Review Summary: Winterfylleth’s return to furor is a triumph.
The rather sensual nuance of the band’s last installment showcased a bit of a left turn for a band known for fusing tremolo leads and scathing vocal lines, but The Hallowing of Heirdom
’s contrast was a much needed development in Winterfylleth’s rather ‘paint-by-numbers’ sound. In swapping the band’s “it’s not broke, don’t fix it” soundscapes with a display of mostly gentle and warm, expansive acoustic folk, Winterfylleth could explore a new range of sounds for something more filling to a casual listener. This detachment from the group’s typical black metal scene gave Winterfylleth some room to creatively breathe. Now, as The Reckoning Dawn
moves Winterfylleth back into familiar territory, the band’s signature soundscape now caters to a pleasant rupturing of aggressive black metal nuance and the group’s occasional acoustic climes. The Reckoning Dawn
instead dismisses the restraint of the previous record and in turn, provides modern black metal regality.
On the basis of identifying what kind of record The Reckoning Dawn
is, its opening piece “Misdeeds Of Faith” comes rushing out of the gates at full tilt, contrasting completely with Winterfylleth’s lush acoustic noise found on the last record. This track not only defines the new record’s sound direction, but allows for some of the more gentle embraces of ...Heirdom
to seep through the punishing riff progressions, blast beats and raspy snarls in the form of choral vocal passages (something that’s been present for well over a decade) and light melody. It’s core however, is steeped in black metal’s icy beginnings—like a modern day love-child of Emperor and Darkthrone... while Agalloch films the conception. “A Hostile Fate: The Wayfarer, Pt. 4” in comparison takes a slightly more introspective approach compared to the opener. Ungentle tremolo melodies surge under mountainous riffs and Mark Deeks’ ever-present snarls, but the longer track time allows for the album’s atmosphere to come into play; mixing these introspective frantic moments with lighter hopeful moods at which Winterfylleth excel. Admittedly, parts of Winterfylleth’s newest record may blur and blend between tracks. There is a wall of sound here that’s only broken by the album’s more obvious dynamic shifts, but there’s subtlety here that goes deeper than a casual first listen.
As the gentle acoustic melodies and light string work of “Absolved in Fire’s” introduction come into play, it’s clear that ...Heirdom
is gone, but not entirely forgotten. Sure, the sensual clean tones only present themselves at the beginning of the song’s composition, but it’s a retrospective contrast that reinforces the breathing room found in the prior release, before blending into the band’s signature use of black metal aesthetic—not unlike the ever present bass and percussive foundations to which the album is built. The track’s main groove lunges to the front of the mix, but not to the point of overbearing. In this fashion the listener can appreciate Dan Capp and Christopher Naughton’s dynamic rhythmic chops and the ensuing guitar melodies without missing out on the ever-present atmosphere. Despite falling just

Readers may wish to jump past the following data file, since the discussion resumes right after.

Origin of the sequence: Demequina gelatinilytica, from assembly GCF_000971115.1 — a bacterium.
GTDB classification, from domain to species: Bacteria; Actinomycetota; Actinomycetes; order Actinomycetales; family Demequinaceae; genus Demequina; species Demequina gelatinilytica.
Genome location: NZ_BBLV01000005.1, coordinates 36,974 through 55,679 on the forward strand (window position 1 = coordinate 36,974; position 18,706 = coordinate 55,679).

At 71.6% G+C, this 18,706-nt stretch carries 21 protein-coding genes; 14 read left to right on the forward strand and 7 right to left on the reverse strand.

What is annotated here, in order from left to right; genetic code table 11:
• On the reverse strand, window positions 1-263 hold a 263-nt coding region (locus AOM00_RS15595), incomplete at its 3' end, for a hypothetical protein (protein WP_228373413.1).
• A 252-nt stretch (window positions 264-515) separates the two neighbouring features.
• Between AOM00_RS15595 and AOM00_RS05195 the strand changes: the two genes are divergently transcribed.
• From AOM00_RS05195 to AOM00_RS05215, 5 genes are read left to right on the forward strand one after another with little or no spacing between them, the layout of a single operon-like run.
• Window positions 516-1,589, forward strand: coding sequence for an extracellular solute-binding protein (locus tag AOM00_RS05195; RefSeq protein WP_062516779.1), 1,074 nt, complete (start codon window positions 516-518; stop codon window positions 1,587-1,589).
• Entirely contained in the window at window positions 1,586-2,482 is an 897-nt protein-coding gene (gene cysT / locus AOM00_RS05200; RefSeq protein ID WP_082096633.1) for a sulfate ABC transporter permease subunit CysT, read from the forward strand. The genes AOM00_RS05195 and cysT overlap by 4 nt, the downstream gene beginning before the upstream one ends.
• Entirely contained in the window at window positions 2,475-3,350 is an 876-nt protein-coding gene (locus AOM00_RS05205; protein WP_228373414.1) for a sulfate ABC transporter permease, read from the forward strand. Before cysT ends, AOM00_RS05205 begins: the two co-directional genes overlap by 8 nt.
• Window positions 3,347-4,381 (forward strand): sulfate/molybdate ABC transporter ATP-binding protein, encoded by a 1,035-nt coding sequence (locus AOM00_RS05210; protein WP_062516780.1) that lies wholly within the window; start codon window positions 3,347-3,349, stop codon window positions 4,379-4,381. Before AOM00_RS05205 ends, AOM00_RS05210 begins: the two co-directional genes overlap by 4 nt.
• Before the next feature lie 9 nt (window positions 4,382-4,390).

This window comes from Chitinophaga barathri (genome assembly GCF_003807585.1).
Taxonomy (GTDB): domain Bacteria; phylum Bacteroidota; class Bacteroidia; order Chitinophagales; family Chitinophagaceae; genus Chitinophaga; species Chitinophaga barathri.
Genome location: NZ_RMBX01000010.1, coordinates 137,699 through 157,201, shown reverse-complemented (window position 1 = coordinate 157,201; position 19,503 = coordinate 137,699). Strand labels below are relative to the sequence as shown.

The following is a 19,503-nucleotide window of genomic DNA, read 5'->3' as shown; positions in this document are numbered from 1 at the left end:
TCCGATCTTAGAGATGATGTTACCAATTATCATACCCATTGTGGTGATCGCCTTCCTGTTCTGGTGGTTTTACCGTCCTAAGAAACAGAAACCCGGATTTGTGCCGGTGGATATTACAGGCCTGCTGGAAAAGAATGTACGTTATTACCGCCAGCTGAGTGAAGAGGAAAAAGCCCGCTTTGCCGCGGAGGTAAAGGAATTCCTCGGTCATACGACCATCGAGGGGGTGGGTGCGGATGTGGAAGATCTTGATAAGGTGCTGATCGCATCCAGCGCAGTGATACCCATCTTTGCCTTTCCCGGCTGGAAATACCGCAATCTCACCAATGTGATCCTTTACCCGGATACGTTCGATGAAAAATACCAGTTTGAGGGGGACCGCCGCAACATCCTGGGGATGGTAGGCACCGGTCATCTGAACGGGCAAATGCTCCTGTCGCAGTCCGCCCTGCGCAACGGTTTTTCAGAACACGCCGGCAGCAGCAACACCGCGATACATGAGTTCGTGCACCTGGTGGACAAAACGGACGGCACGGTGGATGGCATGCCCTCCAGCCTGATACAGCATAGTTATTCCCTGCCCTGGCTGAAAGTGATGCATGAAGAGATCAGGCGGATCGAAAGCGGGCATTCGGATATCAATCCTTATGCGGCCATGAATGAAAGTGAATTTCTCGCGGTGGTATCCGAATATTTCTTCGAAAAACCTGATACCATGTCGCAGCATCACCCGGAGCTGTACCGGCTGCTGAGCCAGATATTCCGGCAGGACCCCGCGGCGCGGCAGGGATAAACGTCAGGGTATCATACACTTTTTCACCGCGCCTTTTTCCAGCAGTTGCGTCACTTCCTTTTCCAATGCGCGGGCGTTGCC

short of a ten-minute run time, the track itself underlines the Winterfylleth’s natural penchant for grandiosity. Whether it’s the soaring melodies that highlight the title track that feeds off the song’s first half of pummeling, sinister overtones, or the composition's second half which switches to massive, uplifting moments of hope—everything here is tilted to a display of grandeur, capitalizing on the very framework that came before it. It’s clear that The Reckoning Dawn
is no small feat within itself. Even the bridging piece, “Betwixt Two Crowns” uses pensive, yet warm acoustic twangs which lay the foundation for “Yielding the March Law’s” sonic barrage, showcasing the band’s talent for combining even the most contrasting of elements to full effect. The track itself borders on minimal inclusions, yet remains as large as the track’s that sit adjacent to it.
The final moments found in “In Darkness Begotten” lay waste to the band’s folk sounds. As a statement piece, The Reckoning Dawn
finishes how it began, creating a natural feeling of completion as it does so. Bold riffs continue to press onto the listener filled with the unbridled aggression that’s defined black metal as a genre since its inception. “In Darkness Begotten'' slowly unwinds into a sombre reflection of Winterfylleth’s craft, embellishing the closing atmosphere in delightfully adept string work and lush, often isolating synth. As a whole, Winterfylleth’s The Reckoning Dawn
is a sprawling, captivating journey of sounds that brings parts of their last record into the band’s widening grip of black metal. Comparisons will be made to the group’s albums pre-The Hallowing of Heirdom
, but the added weight of lofty folk sounds allows this year’s effort to stand above them all. Winterfylleth aren’t in the business of fixing their not-broken soundscapes, but they are certainly adding a more diverse depth to their music while remaining incredibly consistent to the band’s musical brand. Most of all, The Reckoning Dawn
is a balanced, accessible, well-thought record that bridges the band’s back catalogue with its more modern emphasis on folk.